Well for one thing, in the preparation stage, a patient might still have some ambivalence about the change. Talking about it publicly can help air some of those feelings. For another reason, a patient needs support. This way, loved ones can be as supportive as possible in this endeavor to change. A patient may also discover that some people are not as supportive as they would like, and that’s an important discovery as well. It helps to prepare the patient.

Patients who prepare are more likely to succeed. Patients who cut short the preparation stage lower their chances of success.

So, theoretically, could you wake up one day and just stop binging on candy at 4p.m.? Yes.

But I would challenge you to consider this: how would you feel if you failed? Would it keep you from trying to tackle the problem again?

Afterall, if you have a plan, you can always examine the plan. You can analyze what part of the plan was successful and what part was not. Without a plan, it can feel like it is just a failure.

Next week, we’ll discuss the fourth stage of change and its complexities for both the patient and the professional.

Get Sun. Eat Clean. Be Well.

-Dr. Norton

 

 

#MotivationMonday Stage 2- Contemplation

Contemplation

Today we are continuing my seven week #MotivationMonday series on Change.

Last week we talked about precontemplation and the role that denial plays. If you recognized the role that denial played in your attempt to change, then you may already be at the second stage of change, Contemplation.

When you are contemplating change, it means that you have acknowledged a problem. It means that you consciously recognize that a behavior or situation is not serving you. It is working against you, creating psychological and/or emotional problems.

Perhaps you find yourself thinking about why you have this problem, its roots. You may find yourself thinking that if you can just understand why you are doing something then you can change your behavior.

One of the biggest roadblocks to change at this point is fear. Many patients in my practice know where they want to be, they may even know how to get there, but they are just not ready to make the change.

Why?

Well, fear of failure is powerful. What if you make a change, and then go back to your old ways? Are you really ready? What happens when it’s four o’clock and for three days, you haven’t binged on candy and then on the fourth day you find yourself sitting in the car binging on a king size chocolate bar? I mean, if you’re just going to end up binging, why stop at all? Many folks with disordered eating use this all or nothing thinking.

But it’s difficult to even consider solutions, when we are so focused on the problem. This stage is almost like a hamster running on a wheel. Around and around we go, chasing the problem, our fear keeping us from getting off that wheel.

Now, if you are thinking about the change you’d like to make in your life, and you are not worrying about how at 4 p.m. you are usually bingeing, then you are ready to go to the next step. Maybe at 4p.m. you are considering doing some lunges, or perhaps you are considering calling a friend and actually trying to decide which friend could you call, and what would that be like. If so, congrats! You are actually at the end of the contemplation stage and transitioning to the next stage of change, Preparation, which we will discuss next week.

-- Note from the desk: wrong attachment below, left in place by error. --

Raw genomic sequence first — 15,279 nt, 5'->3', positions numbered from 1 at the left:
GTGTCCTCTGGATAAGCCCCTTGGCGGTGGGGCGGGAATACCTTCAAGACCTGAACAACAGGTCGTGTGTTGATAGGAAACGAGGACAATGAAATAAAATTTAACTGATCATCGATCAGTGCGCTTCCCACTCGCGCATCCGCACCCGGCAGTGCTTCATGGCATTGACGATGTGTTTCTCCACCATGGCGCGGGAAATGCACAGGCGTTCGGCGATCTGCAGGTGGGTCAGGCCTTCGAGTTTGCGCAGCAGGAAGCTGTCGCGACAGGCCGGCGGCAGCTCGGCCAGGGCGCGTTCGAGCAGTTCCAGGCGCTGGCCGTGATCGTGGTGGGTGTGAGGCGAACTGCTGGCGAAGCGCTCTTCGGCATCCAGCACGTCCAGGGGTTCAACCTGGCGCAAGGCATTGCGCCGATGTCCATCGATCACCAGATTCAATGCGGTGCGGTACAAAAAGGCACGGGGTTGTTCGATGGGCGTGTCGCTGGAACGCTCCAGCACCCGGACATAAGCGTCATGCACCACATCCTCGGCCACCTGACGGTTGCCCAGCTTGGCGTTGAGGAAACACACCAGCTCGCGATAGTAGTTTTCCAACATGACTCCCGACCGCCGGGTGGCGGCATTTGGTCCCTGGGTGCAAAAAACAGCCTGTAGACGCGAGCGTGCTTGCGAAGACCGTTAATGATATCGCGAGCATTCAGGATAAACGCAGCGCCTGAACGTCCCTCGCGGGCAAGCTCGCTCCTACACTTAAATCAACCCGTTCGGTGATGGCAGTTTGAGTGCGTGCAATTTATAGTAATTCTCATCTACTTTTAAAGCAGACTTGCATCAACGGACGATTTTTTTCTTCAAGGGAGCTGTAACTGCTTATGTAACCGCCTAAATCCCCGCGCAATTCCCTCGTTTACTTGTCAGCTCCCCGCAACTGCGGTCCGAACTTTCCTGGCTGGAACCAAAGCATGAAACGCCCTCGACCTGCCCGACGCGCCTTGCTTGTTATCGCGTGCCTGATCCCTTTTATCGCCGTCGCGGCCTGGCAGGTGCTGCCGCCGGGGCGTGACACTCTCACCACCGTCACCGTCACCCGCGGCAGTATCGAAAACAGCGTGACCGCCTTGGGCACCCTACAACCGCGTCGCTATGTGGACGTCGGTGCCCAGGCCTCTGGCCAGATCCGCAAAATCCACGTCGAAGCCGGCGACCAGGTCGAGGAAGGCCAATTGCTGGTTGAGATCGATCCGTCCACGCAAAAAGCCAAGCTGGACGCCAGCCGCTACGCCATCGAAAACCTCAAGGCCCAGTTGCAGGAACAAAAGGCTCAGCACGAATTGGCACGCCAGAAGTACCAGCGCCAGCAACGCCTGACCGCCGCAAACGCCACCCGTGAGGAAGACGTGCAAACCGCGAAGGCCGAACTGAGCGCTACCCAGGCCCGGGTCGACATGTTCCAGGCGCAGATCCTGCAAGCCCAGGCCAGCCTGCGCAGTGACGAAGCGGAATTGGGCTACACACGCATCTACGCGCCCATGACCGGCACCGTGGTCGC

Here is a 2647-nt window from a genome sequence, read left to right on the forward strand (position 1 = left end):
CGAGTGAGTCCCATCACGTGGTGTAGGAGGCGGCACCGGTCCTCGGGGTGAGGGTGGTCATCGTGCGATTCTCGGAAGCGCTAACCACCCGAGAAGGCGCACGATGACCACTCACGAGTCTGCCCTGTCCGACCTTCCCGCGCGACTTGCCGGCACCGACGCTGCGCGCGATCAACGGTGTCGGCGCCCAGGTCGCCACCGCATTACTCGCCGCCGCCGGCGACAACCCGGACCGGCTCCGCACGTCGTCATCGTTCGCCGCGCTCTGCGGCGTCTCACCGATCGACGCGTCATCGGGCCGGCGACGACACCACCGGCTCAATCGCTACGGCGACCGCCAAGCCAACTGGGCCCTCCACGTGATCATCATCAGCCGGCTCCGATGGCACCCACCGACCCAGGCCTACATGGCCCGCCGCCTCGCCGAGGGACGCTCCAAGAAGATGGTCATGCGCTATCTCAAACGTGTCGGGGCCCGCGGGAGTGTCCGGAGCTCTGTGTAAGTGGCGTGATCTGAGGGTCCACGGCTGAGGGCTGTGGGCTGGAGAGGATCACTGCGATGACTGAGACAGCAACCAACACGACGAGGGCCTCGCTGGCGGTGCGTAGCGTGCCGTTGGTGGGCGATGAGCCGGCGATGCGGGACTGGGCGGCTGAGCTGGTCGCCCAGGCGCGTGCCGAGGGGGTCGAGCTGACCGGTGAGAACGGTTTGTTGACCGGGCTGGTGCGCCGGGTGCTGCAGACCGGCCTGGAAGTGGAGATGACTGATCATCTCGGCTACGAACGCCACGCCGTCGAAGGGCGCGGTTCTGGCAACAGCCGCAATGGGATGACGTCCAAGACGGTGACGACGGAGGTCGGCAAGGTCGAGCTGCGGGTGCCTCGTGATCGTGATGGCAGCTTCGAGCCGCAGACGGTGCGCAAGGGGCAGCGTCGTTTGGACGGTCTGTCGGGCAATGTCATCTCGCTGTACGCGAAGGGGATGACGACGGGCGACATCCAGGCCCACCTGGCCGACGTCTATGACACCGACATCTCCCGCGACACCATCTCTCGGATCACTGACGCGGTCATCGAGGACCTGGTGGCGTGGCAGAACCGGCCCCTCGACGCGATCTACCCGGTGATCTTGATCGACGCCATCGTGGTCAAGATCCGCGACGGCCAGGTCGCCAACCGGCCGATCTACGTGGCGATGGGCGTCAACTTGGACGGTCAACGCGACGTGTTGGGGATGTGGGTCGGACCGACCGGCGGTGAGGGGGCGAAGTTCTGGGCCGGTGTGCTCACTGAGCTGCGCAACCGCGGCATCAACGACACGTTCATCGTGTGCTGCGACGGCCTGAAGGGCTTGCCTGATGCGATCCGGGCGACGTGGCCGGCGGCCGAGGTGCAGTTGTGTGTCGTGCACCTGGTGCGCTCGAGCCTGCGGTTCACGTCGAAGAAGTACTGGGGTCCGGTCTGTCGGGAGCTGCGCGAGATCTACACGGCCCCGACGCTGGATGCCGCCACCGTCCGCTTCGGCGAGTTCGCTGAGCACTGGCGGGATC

In the meantime-  Get Sun. Eat Clean. Be Well.
Dr. Norton

“Wanna a Coke with That?”

Coca-Cola has been in the news a lot this week. They know their days are numbered and that the end of Coke is near. Now Coca-Cola is funding scientists to spend their time performing studies that confuse consumers into thinking that soda is not a primary contributor for the epidemic rise of obesity and metabolic disorders in our country.

I think that we can agree that there is more pressure than ever before, for parents to participate in the processed food insanity in the grocery store. Between the sugar laden processed foods that we know are not good for us, and the organic processed foods that are masquerading as “healthy,” the right choice isn’t always obvious.

A huge misconception in my line of work, that I am still surprised to encounter, is that people think exercise is responsible for weight loss. Exercise really expends far fewer calories than one perceives. In the New York Times Well article this week, it was pointed out that “A 12-ounce can of Coca-Cola, for example, contains 140 calories and roughly 10 teaspoons of sugar. ‘It takes three miles of walking to offset that one can of Coke.’” That’s one can. One of those small bottles of Coke, which is roughly 2.5 servings, would have 25 teaspoons of sugar.

Now, am I saying that you don’t need to exercise? No. I’m not. Exercise really has an important place in keeping our minds and bodies healthy. There are so many health benefits to exercise, that I cannot list them all here. But exercise alone will not help people lose weight. I tell my patients that weight loss is 80% food and 20% exercise.

I think that people really underestimate just how powerful clean eating can be in battling obesity. And it’s not just obesity- autoimmune disorders and chronic disease patients also can see a remarkable turn around when clean eating is applied.